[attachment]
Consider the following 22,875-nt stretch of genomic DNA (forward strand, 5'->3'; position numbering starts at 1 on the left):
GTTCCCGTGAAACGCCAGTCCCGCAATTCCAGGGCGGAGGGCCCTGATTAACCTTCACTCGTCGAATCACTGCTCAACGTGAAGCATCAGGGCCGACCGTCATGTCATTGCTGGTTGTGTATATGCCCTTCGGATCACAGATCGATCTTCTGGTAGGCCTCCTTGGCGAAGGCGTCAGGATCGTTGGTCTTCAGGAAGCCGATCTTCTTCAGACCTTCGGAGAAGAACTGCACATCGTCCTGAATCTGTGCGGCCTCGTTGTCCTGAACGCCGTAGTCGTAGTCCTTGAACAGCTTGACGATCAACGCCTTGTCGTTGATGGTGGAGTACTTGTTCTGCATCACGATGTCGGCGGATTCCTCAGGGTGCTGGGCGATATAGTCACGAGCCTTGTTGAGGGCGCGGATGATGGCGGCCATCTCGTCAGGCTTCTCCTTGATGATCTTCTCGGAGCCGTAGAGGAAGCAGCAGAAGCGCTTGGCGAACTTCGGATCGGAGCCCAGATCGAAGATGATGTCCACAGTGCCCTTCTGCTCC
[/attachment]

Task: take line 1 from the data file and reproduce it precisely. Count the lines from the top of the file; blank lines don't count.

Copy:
Consider the following 22,875-nt stretch of genomic DNA (forward strand, 5'->3'; position numbering starts at 1 on the left):